"Yes, I know most of them," says Vasile Sava after scrutinising the photograph taken 1,500 miles away in Slough, Berkshire. "They are the Demitrie family. I recognise the big one called Ion, and his relative, Constantin.

    "Of course, they are with you now. Six hundred people have left our town and more will go to your country."

    Heading for England? Pony carts remain the transport of choice in the town of Tandarei

    He continued: "When these people get rich they send their relatives money to build fancy homes here with your English pounds," he adds with a hint of annoyance.

    "There are 30 or 35 of such housing monstrosities in Tandarei. It is so many that I have introduced a ban on any more being built."

    Mr Sava, 39, gazes out of the window of his mayoral office at his town, a little over 100 miles from Romania's capital Bucharest and just off the new motorway to the Black Sea, built with EU money.

    The streets are neat and free of litter, but they turn quickly into dusty lanes where gipsies have made their homes for 300 years.

    Outside the tiny houses, some little more than shacks, children play with sticks in the mud.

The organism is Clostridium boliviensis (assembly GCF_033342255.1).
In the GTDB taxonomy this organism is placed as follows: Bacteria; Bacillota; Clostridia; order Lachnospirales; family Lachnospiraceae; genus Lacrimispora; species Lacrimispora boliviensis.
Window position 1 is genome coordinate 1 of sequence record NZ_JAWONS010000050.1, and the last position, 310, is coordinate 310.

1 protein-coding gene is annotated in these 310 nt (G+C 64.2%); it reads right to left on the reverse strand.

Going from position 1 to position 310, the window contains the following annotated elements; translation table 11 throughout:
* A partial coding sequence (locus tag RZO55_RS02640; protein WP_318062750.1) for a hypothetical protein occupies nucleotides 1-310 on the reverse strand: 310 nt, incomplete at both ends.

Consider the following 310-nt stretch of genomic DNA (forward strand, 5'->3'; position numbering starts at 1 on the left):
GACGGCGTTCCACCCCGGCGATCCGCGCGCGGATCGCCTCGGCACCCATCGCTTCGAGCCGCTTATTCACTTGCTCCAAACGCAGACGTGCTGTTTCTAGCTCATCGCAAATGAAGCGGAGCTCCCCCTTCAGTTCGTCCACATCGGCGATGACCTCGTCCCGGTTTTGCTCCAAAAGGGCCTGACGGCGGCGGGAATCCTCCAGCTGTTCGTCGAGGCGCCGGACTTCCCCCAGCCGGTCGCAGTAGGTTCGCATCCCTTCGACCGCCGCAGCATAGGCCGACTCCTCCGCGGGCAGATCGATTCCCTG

They jump up every so often to dodge the ponies pulling wooden carts with Roma families on board. It is a method of transport which has served them well for centuries.

    But now, says the mayor, the Roma people are deserting his town.

    Our green and pleasant new home: The Daily Mail picture of the 21-strong Demitrie family in Slough

    "Tandarei is in decline," he admits. "One in every eight men is without a job and many of those are the gipsies.

    "Their eyes turn towards other countries. Here they get £5 a month in child benefit and nothing more. In your country they get more help from the state and that is why they go there."

    The exodus to Britain from Romania and Bulgaria began on January 1, when the two former Communist nations became EU members and won the right for their citizens to live in the UK.

    The Romanian government reported last week that 200,000 from the two countries have left this year - 50,000 a month - enough to set up a new city the size of Southampton.